We have had a good furlough. We had safe travels and really enjoyed visiting with churches and individuals. We got to almost all of our supporting churches. Apologies to those we didn't see - you will be at the top of our list next time.
Please pray for us as we pack and as we travel to South Africa. Also pray that we will be able to sell the car. Pray for us as we resume our work and as we make arrangements for others to take over some of our responsibilities.
Michael and Caryl
We were very sad to hear that Louw Koopman had a fatal heart attack on Sunday December 1, 2013.
Louw Koopman was a student at Umzumbe Bible Institute in the 1980s. He was a good student and when he finished his studies at UBI, he was sponsored by the UBI faculty to further his studies at the Evangelical Bible Seminary of Southern Africa in Pietermaritzburg where he got a degree in missions. He then returned to UBI to teach. He continued to teach until UBI closed at the end of 1994.
When Wilson Mahlinza retired as minister of the congregation in Douglas (Northern Cape) he told the congregation that they must hire Louw Koopman as minister. Louw accepted that position and, with his wife Christine, ministered at Douglas until his death.
When discussions began in regard to a school for teaching
ministers and church leaders in Kimberley, Louw was on the committee
that established the new school. He has taught at the South African
Bible Institute since it began in 1997. Louw was a good teacher and
was often asked to teach at national gatherings like Ministers' Week
and the Annual Conference. He was also active in recruiting men to
study at SABI.
He will be greatly missed.
Another month has gone by. We have continued to do a lot of traveling. We have had good weather and safe travels. The car has done well except when we picked up a 4-inch nail in one tire. Our host that weekend has lots of experience repairing tires and had it fixed quickly.
We were very sad to hear that Louw Koopman, one of our faithful ministers and teacher at the South African Bible Institute, had a fatal heart attack on the 1st of December. He was a student and then a teacher at Umzumbe Bible Institute so we have known him for a long time. He was a really good teacher and has recruited many students for SABI. He leaves behind a wife, 2 daughters, a son and a foster daughter. Please pray for the family and for SABI as they deal with this great loss.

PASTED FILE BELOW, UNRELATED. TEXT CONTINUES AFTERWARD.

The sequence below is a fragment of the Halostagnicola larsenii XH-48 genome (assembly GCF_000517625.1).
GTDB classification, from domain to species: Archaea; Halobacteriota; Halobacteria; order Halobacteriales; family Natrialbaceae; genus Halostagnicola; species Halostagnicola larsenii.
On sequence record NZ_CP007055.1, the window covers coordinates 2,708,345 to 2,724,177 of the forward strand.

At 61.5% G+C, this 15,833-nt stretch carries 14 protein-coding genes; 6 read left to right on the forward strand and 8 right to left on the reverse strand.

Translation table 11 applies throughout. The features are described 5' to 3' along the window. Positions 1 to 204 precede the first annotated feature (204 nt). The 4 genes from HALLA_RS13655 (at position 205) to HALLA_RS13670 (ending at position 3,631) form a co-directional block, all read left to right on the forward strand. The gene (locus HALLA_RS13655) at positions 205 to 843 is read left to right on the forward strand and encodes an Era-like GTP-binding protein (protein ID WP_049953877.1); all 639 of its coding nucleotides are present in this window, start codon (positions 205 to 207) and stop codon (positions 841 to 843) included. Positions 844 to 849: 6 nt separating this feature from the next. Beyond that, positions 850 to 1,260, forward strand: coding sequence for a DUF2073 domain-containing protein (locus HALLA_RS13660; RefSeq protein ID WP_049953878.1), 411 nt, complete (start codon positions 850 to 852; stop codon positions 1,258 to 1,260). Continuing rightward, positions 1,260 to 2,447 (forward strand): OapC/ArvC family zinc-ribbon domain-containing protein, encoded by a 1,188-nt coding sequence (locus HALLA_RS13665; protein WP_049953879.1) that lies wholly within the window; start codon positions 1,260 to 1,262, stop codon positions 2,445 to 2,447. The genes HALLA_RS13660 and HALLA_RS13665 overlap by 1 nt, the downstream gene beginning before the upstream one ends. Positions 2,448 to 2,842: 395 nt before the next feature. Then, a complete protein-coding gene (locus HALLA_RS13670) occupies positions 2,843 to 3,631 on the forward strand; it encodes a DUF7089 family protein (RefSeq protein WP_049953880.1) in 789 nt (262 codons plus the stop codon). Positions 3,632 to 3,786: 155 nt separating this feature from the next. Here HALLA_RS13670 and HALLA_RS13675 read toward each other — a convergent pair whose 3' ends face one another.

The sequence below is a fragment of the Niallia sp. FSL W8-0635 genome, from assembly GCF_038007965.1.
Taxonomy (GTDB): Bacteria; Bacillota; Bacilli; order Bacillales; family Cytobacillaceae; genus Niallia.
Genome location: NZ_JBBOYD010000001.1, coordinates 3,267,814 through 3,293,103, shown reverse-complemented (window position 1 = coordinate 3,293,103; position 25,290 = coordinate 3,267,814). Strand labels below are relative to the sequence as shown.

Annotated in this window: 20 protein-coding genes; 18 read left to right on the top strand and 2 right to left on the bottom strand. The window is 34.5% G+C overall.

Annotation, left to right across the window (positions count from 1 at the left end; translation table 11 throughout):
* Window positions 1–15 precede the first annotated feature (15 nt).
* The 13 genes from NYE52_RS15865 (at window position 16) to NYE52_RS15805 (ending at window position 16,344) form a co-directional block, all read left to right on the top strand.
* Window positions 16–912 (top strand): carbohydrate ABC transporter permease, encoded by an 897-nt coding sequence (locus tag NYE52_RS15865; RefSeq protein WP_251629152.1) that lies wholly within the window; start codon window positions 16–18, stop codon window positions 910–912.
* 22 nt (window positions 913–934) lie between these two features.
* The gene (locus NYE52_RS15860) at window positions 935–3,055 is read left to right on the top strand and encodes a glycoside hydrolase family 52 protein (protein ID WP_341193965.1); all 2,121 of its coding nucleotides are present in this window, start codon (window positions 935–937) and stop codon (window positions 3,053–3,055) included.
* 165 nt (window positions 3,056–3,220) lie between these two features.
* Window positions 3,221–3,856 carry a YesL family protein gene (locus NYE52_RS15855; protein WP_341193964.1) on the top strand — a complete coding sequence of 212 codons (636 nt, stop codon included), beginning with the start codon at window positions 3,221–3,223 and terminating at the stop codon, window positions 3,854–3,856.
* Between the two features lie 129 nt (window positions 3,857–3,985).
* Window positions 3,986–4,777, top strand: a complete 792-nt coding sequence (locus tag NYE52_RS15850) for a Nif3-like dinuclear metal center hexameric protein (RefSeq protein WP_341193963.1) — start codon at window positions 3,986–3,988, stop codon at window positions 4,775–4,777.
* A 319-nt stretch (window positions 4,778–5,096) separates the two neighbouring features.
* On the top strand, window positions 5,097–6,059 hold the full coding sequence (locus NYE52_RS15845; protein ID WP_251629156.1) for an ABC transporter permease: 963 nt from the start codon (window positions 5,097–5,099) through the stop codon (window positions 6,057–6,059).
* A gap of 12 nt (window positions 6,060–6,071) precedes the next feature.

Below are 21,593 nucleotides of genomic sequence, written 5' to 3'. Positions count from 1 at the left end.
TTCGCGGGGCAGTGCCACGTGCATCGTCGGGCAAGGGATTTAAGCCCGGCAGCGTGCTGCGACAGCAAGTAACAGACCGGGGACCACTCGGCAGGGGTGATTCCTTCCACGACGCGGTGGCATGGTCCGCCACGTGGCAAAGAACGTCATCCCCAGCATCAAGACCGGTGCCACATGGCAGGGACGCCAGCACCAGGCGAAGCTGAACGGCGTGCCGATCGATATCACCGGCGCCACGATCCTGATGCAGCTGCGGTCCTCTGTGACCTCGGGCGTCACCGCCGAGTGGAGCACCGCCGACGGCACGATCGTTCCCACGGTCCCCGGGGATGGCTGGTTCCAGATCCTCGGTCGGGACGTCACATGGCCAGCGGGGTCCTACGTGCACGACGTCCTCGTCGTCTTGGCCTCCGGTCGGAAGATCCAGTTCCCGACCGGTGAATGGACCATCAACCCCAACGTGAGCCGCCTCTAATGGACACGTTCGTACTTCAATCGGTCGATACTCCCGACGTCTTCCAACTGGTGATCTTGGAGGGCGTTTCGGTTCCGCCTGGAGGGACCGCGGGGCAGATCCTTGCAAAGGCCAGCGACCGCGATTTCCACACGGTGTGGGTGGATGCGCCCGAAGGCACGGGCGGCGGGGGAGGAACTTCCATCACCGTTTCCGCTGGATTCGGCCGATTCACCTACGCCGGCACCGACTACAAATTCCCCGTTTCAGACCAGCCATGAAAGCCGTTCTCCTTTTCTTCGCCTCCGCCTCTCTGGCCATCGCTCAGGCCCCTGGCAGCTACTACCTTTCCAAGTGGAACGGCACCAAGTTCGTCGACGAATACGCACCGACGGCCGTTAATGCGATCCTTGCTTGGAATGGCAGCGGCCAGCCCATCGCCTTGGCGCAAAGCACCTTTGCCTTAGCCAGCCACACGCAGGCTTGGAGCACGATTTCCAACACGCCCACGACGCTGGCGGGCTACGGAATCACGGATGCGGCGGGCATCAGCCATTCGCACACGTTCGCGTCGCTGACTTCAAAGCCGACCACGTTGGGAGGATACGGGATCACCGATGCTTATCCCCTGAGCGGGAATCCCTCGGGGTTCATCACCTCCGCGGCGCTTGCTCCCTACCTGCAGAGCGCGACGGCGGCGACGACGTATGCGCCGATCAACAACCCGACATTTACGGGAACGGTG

We are winding down with just two more churches to visit. Then we will be doing some final shopping and packing. Oh, how we wish we were allowed more than one suitcase each! It looks like we will just pay the extra to take another one or two so we can take some books and some gifts back to our children and grandchildren and some of our friends in South Africa.
The family is looking forward to our return. Dina and Sean have decided that, since Rebecca and Gabriella have finished the school year, they will send them to visit his sister and her husband for a couple of weeks. They will come back just before Christmas when Sean's family comes to Port Shepstone. Erin will continue to go to day care. Dawn is nearly finished with teaching for the year and is looking forward to being home with her girls. Unfortunately, JP is doing house-husband duty this week as the girls have been diagnosed with chicken pox so they can't go to day care! Diane, John and Matthew are all fine, though it is a busy time for John at work.
We enjoyed Thanksgiving celebrations with our families. We had dinner with 22 people at my sister's house and then went to Michael's brother's house for pie and games with 18 relatives. We felt like we ate our way through the day, but we also had time to reflect on the meaning of the day and the blessings we have received from God!
Pray for us as we travel here in the US and then as we fly back to South Africa. Also pray for the Koopman family in their loss and for SABI as they sort out how to handle classes for 2014.
We wish you all a very Merry Christmas!
Michael and Caryl
We have been busy and October slipped by without my getting an
email out to you.
We have been in the States for nearly 3 weeks. We stayed with my sister and her husband in Lakeville for two weeks so we could get a car, get a mobile phone and spend some time with our families. Now we are settled with Richard Eckman, a long-time friend, in Kimball, MN.
We have bought a 2006 Buick Lucerne. After a couple of initial hiccups, all seems to be fine and we are enjoying it. It is in good condition. Our plan is to sell it at the end of December, so if anyone is interested, please let us know! It has 112000 miles on it and will have several more on by the time we leave!
We got a mobile phone and that has not been completely trouble-free. We are learning a lot about phone systems here and how they differ from South Africa. You can contact us on 612-401-0575.
Family time was great. We had a Labor Day Picnic with all of the
Stanleys, including Michael's sister, Debbie, who came from South
Africa for a few weeks and his sister-in-law, Anne, who came from
Indiana. All of the Stateside children and grandchildren were also
there so it was a really good time of getting re-acquainted and
meeting the 2 new great nephews. The siblings (8 of us) attended a
dinner theater production of Joseph and the Amazing Technicolor